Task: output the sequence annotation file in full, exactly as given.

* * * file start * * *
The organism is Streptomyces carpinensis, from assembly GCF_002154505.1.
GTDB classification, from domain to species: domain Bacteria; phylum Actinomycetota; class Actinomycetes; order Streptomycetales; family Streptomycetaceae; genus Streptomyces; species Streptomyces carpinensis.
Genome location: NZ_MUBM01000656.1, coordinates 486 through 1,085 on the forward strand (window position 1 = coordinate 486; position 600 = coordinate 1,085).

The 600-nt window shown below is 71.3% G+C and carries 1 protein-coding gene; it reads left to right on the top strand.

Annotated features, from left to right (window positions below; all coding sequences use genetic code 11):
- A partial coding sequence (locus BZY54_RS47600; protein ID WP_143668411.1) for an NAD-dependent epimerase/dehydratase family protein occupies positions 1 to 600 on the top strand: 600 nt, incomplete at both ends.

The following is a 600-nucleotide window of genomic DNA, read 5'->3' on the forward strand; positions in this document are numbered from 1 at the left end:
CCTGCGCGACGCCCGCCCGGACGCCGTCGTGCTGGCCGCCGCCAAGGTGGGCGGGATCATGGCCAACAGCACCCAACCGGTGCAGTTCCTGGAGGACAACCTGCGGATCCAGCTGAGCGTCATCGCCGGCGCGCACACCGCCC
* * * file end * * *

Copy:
The organism is Streptomyces carpinensis, from assembly GCF_002154505.1.
GTDB classification, from domain to species: domain Bacteria; phylum Actinomycetota; class Actinomycetes; order Streptomycetales; family Streptomycetaceae; genus Streptomyces; species Streptomyces carpinensis.
Genome location: NZ_MUBM01000656.1, coordinates 486 through 1,085 on the forward strand (window position 1 = coordinate 486; position 600 = coordinate 1,085).

The 600-nt window shown below is 71.3% G+C and carries 1 protein-coding gene; it reads left to right on the top strand.

Annotated features, from left to right (window positions below; all coding sequences use genetic code 11):
- A partial coding sequence (locus BZY54_RS47600; protein ID WP_143668411.1) for an NAD-dependent epimerase/dehydratase family protein occupies positions 1 to 600 on the top strand: 600 nt, incomplete at both ends.

The following is a 600-nucleotide window of genomic DNA, read 5'->3' on the forward strand; positions in this document are numbered from 1 at the left end:
CCTGCGCGACGCCCGCCCGGACGCCGTCGTGCTGGCCGCCGCCAAGGTGGGCGGGATCATGGCCAACAGCACCCAACCGGTGCAGTTCCTGGAGGACAACCTGCGGATCCAGCTGAGCGTCATCGCCGGCGCGCACACCGCCC